February 6, 2012
Pharmacology Journal Admits Supplements Reduce Colon Cancer Risk
It's may quite the revelation for a scientific journal based in pharmacology to admit that vitamin and mineral supplements reduce the risk of colon cancer and protect against carcinogens, but the Canadian Journal of Physiology and Pharmacology (CJPP) is an exception and that's exactly what a recently published study concluded.
The study found that rats given regular multivitamin and mineral supplements showed a significantly lower risk of developing colon cancer when they were exposed to carcinogens.
"It has been unclear whether multivitamin supplementation to cancer patients is helpful, has no effect, or is even detrimental during therapy," commented Dr. Grant Pierce, Editor of CJPP. "This study is important because it gives some direction to cancer patients in desperate need of guidance on the value of multivitamins and minerals administered during cancer."
The authors studied rats that were fed a high-fat diet (20% fat) over a 32 week period. The rats were divided into 6 groups, which were exposed to different combinations of supplements and carcinogens; the colon carcinogenisis induced in the study rats has characteristics that mimic human colon cancer. Rats fed a high-fat plus low-fibre diet and exposed to carcinogens developed pre-cancerous lesions; whereas, rats undergoing similar treatment, but provided with daily multivitamin and mineral supplements, showed a significant (84%) reduction in the formation of pre-cancerous lesions and did not develop tumours.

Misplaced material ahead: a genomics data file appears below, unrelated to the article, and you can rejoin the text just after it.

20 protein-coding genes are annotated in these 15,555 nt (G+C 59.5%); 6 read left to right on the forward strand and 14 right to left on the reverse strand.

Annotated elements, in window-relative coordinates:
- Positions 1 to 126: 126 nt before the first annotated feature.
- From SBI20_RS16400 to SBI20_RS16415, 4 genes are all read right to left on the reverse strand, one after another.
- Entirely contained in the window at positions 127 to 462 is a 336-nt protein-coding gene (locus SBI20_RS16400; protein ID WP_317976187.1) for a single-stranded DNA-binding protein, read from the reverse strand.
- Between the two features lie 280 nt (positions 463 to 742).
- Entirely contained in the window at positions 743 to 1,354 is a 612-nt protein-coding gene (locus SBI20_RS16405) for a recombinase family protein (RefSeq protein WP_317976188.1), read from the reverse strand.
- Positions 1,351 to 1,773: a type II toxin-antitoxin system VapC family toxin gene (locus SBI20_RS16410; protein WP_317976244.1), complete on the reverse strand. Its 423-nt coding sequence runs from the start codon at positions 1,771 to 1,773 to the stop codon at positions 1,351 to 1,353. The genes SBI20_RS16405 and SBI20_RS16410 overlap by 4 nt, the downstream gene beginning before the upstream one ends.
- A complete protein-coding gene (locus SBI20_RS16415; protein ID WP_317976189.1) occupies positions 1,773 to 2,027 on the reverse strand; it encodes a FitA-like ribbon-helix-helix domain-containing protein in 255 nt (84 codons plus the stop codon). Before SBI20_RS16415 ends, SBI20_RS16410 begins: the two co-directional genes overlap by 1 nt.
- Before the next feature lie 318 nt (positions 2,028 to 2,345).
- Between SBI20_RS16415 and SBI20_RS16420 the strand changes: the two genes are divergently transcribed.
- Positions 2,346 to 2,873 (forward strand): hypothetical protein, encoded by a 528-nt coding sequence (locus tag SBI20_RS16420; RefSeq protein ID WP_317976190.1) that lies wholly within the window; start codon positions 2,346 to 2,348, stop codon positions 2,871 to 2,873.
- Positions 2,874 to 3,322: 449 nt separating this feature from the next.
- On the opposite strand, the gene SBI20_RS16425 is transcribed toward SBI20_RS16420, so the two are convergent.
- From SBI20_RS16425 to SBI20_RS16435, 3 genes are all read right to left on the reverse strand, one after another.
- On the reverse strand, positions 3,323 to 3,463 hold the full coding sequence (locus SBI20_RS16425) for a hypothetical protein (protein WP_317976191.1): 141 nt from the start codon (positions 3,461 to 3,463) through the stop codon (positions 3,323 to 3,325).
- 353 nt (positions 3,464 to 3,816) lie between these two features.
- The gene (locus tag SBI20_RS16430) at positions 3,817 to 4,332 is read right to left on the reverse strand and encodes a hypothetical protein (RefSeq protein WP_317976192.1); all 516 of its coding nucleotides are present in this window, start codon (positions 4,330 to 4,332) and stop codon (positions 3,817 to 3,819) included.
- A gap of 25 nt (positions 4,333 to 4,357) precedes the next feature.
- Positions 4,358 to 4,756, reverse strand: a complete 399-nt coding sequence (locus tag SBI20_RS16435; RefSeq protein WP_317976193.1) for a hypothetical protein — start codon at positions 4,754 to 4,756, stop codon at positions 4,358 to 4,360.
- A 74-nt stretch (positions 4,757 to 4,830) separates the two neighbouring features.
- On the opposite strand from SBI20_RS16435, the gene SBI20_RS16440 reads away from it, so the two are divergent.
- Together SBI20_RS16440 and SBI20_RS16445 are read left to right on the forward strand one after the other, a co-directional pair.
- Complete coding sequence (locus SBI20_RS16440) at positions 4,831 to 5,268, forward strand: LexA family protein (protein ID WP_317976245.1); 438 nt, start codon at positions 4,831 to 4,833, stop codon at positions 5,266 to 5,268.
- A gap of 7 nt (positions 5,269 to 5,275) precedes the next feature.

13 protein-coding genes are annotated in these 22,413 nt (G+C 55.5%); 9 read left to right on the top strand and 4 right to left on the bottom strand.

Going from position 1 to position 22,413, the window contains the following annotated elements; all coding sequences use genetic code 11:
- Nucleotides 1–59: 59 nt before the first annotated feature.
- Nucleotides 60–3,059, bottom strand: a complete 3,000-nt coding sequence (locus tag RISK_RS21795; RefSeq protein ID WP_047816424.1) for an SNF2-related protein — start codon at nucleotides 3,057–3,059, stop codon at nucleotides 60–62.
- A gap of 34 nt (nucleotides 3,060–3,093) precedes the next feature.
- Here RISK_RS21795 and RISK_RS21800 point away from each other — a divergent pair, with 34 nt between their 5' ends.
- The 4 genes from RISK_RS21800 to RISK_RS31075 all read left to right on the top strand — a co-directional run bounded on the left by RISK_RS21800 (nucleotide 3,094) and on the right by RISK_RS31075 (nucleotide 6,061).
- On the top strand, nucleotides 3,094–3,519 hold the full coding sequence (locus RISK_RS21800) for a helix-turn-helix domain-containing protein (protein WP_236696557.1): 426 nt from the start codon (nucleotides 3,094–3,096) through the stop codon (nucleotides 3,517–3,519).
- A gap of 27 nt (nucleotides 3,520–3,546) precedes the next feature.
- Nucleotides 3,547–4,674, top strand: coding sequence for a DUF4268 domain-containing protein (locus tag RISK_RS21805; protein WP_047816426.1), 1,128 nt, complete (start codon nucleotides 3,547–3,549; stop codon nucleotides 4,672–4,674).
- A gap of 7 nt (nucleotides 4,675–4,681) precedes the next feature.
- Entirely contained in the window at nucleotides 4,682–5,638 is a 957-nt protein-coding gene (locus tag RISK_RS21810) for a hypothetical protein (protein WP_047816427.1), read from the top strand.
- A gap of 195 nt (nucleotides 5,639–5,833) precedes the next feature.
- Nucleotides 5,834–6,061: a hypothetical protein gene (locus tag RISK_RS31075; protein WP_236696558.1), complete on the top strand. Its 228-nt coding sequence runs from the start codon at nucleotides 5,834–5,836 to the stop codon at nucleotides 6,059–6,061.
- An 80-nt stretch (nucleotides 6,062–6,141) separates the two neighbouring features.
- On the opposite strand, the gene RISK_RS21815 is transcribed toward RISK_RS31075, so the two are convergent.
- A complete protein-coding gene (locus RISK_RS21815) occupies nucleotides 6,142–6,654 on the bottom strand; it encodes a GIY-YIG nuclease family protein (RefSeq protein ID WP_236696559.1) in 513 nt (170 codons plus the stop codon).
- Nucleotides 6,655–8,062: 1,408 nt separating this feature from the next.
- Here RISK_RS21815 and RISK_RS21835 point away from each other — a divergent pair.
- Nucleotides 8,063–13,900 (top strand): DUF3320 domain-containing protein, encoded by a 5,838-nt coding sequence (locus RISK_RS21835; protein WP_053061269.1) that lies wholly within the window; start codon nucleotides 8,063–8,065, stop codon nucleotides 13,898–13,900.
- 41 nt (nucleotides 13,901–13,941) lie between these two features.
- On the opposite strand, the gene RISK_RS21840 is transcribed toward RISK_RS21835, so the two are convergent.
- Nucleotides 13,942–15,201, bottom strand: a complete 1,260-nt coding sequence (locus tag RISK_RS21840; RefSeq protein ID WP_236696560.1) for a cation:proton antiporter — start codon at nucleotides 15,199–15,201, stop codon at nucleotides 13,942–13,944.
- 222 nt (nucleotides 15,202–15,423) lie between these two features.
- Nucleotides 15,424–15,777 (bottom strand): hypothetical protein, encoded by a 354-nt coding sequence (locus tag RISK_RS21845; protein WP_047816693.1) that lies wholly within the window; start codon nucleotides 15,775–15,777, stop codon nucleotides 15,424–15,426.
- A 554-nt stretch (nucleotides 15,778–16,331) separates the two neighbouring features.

Many natural foods that supplement manufacturers are now formulating into supplments have vast amounts of scientific research to back their claims in preventing many different types of cancers. For example,
A compound found in blueberries shows promise in animal studies of preventing colon cancer, according to a joint study by scientists at Rutgers University and the U.S. Department of Agriculture.
According to researchers at the University of Alabama in Birmingham, chemicals obtained from grape seed extract show promise in animal studies as a way to prevent sunlight-induced skin cancer when used as a dietary supplement.
The Department of Pharmaceutical Sciences at the University of Colorado Health Sciences Center in Denver has shown that a dietary component found in most whole grain foods, beans, nuts and other high-fiber items shows promise in animal studies as a potent weapon for preventing prostate cancer.
These B vitamins play a role in lowering homocysteine levels in the blood and thus may help reduce the risk of heart disease and also help prevent cervical and colon cancer.
The authors of the CJPP study conclude that "multivitamin and mineral supplements synergistically contribute to the cancer chemopreventative potential, and hence, regular supplements of multivitamins and minerals could reduce the risk of colon cancer."